Recording the music would be just a good as saying "See ya!" to the band. Every year we have a recording session to record some of our songs from the season to put on CDs. It takes almost a full year to edit the tracks. If you record the music it would just be used over and over every season. So you wouldn't need the band except for Pre-game and Halftime (Which would be really boring, coming from a band member view).
I didn't mean to imply that I thought the band should be split into two groups (in fact I opposed that idea in comments above). I meant that I didn't think the entire band could be seated exactly as it is now with all of them playing lengthwise, the band's section might have to be elongated a little bit and slightly less deep. I don't know if that would be necessary, but I just meant that not every member would be facing the opposite endzone, some would be looking just slightly off from the the opposing endzone.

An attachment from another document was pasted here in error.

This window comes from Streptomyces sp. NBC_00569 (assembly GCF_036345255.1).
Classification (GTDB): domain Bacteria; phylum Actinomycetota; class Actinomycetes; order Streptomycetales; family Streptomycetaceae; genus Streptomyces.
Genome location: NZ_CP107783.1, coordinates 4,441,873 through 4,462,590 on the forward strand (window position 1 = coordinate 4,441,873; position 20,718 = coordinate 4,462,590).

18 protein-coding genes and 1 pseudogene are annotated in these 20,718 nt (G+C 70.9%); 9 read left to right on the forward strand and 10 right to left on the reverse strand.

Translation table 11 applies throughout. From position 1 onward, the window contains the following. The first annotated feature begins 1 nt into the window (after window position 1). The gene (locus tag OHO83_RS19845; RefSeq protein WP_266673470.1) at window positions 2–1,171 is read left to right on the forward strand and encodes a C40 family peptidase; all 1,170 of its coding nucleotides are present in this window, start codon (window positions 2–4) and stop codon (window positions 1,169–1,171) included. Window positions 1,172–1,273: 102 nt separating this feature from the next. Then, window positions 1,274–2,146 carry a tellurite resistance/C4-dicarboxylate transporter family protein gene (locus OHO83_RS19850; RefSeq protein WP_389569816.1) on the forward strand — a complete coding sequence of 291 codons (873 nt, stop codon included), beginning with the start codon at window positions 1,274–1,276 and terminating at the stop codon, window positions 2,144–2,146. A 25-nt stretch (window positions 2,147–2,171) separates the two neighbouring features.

I see your point that more work would have to be done on the seating to make it possible, which makes my idea much less feasible since it was predicated on the notion that this would be cheap and easy.
And as I've said in above comments, I really don't like the idea of using pre-recorded band music for the same reasons as you.
....the music the band plays piped through the system. Not the band themselves, but a recording. I know that is just dumb because it is "not the real band", but it is not then RAWK and we solve the problem of the dead zone.